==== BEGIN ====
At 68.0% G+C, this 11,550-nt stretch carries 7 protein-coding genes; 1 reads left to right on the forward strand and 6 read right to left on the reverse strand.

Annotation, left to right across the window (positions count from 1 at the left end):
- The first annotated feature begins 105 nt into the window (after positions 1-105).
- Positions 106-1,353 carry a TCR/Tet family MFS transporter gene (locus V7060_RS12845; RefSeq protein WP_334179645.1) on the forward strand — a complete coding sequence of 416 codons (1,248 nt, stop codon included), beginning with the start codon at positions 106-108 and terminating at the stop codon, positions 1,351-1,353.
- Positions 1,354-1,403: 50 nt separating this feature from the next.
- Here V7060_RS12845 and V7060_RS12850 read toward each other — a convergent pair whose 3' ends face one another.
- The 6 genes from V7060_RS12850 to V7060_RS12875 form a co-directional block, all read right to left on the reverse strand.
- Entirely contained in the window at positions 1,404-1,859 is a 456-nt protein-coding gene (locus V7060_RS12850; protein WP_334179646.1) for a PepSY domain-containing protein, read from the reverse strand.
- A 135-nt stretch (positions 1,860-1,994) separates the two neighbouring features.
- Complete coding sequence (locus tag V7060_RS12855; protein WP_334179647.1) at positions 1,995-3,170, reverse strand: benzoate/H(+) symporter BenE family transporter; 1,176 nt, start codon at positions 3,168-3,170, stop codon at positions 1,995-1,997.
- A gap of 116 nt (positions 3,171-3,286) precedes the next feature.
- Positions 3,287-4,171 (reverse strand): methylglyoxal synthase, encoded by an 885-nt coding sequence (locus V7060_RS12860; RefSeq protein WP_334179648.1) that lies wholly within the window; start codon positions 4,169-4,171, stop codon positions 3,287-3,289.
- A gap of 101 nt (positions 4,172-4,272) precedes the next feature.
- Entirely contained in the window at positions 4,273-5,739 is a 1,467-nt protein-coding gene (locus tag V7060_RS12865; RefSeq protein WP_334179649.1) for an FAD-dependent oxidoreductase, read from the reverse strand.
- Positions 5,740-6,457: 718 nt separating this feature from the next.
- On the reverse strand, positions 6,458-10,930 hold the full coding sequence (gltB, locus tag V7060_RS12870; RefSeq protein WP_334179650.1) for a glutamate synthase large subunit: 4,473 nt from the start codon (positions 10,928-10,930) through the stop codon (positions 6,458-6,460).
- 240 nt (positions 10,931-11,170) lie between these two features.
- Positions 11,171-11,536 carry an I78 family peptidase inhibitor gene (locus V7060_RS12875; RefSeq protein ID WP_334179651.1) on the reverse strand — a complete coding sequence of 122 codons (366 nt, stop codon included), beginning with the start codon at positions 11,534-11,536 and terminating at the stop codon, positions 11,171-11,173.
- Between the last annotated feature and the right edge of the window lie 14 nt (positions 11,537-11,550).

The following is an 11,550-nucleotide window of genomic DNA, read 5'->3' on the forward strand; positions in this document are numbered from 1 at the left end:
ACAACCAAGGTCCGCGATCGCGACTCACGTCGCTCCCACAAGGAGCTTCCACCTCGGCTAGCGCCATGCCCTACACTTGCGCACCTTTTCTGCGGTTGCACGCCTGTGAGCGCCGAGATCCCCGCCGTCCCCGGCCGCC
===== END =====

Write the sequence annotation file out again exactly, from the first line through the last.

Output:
At 68.0% G+C, this 11,550-nt stretch carries 7 protein-coding genes; 1 reads left to right on the forward strand and 6 read right to left on the reverse strand.

Annotation, left to right across the window (positions count from 1 at the left end):
- The first annotated feature begins 105 nt into the window (after positions 1-105).
- Positions 106-1,353 carry a TCR/Tet family MFS transporter gene (locus V7060_RS12845; RefSeq protein WP_334179645.1) on the forward strand — a complete coding sequence of 416 codons (1,248 nt, stop codon included), beginning with the start codon at positions 106-108 and terminating at the stop codon, positions 1,351-1,353.
- Positions 1,354-1,403: 50 nt separating this feature from the next.
- Here V7060_RS12845 and V7060_RS12850 read toward each other — a convergent pair whose 3' ends face one another.
- The 6 genes from V7060_RS12850 to V7060_RS12875 form a co-directional block, all read right to left on the reverse strand.
- Entirely contained in the window at positions 1,404-1,859 is a 456-nt protein-coding gene (locus V7060_RS12850; protein WP_334179646.1) for a PepSY domain-containing protein, read from the reverse strand.
- A 135-nt stretch (positions 1,860-1,994) separates the two neighbouring features.
- Complete coding sequence (locus tag V7060_RS12855; protein WP_334179647.1) at positions 1,995-3,170, reverse strand: benzoate/H(+) symporter BenE family transporter; 1,176 nt, start codon at positions 3,168-3,170, stop codon at positions 1,995-1,997.
- A gap of 116 nt (positions 3,171-3,286) precedes the next feature.
- Positions 3,287-4,171 (reverse strand): methylglyoxal synthase, encoded by an 885-nt coding sequence (locus V7060_RS12860; RefSeq protein WP_334179648.1) that lies wholly within the window; start codon positions 4,169-4,171, stop codon positions 3,287-3,289.
- A gap of 101 nt (positions 4,172-4,272) precedes the next feature.
- Entirely contained in the window at positions 4,273-5,739 is a 1,467-nt protein-coding gene (locus tag V7060_RS12865; RefSeq protein WP_334179649.1) for an FAD-dependent oxidoreductase, read from the reverse strand.
- Positions 5,740-6,457: 718 nt separating this feature from the next.
- On the reverse strand, positions 6,458-10,930 hold the full coding sequence (gltB, locus tag V7060_RS12870; RefSeq protein WP_334179650.1) for a glutamate synthase large subunit: 4,473 nt from the start codon (positions 10,928-10,930) through the stop codon (positions 6,458-6,460).
- 240 nt (positions 10,931-11,170) lie between these two features.
- Positions 11,171-11,536 carry an I78 family peptidase inhibitor gene (locus V7060_RS12875; RefSeq protein ID WP_334179651.1) on the reverse strand — a complete coding sequence of 122 codons (366 nt, stop codon included), beginning with the start codon at positions 11,534-11,536 and terminating at the stop codon, positions 11,171-11,173.
- Between the last annotated feature and the right edge of the window lie 14 nt (positions 11,537-11,550).

The following is an 11,550-nucleotide window of genomic DNA, read 5'->3' on the forward strand; positions in this document are numbered from 1 at the left end:
ACAACCAAGGTCCGCGATCGCGACTCACGTCGCTCCCACAAGGAGCTTCCACCTCGGCTAGCGCCATGCCCTACACTTGCGCACCTTTTCTGCGGTTGCACGCCTGTGAGCGCCGAGATCCCCGCCGTCCCCGGCCGCC